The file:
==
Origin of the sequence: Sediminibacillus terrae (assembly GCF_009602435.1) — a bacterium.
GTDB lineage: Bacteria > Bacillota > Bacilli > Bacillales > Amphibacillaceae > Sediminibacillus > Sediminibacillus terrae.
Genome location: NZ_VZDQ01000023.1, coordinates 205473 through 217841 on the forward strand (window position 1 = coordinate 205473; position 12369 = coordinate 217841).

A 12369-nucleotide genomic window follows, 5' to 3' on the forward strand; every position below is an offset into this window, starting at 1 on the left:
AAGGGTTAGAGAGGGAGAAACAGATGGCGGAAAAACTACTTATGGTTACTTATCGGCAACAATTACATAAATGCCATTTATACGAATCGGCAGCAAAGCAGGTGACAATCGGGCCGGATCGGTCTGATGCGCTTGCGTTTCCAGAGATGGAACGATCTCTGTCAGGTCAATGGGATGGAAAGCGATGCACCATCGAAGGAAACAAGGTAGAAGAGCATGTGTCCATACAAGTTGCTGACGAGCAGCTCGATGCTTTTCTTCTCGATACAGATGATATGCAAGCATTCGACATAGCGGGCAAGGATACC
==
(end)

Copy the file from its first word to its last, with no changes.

Origin of the sequence: Sediminibacillus terrae (assembly GCF_009602435.1) — a bacterium.
GTDB lineage: Bacteria > Bacillota > Bacilli > Bacillales > Amphibacillaceae > Sediminibacillus > Sediminibacillus terrae.
Genome location: NZ_VZDQ01000023.1, coordinates 205473 through 217841 on the forward strand (window position 1 = coordinate 205473; position 12369 = coordinate 217841).

A 12369-nucleotide genomic window follows, 5' to 3' on the forward strand; every position below is an offset into this window, starting at 1 on the left:
AAGGGTTAGAGAGGGAGAAACAGATGGCGGAAAAACTACTTATGGTTACTTATCGGCAACAATTACATAAATGCCATTTATACGAATCGGCAGCAAAGCAGGTGACAATCGGGCCGGATCGGTCTGATGCGCTTGCGTTTCCAGAGATGGAACGATCTCTGTCAGGTCAATGGGATGGAAAGCGATGCACCATCGAAGGAAACAAGGTAGAAGAGCATGTGTCCATACAAGTTGCTGACGAGCAGCTCGATGCTTTTCTTCTCGATACAGATGATATGCAAGCATTCGACATAGCGGGCAAGGATACC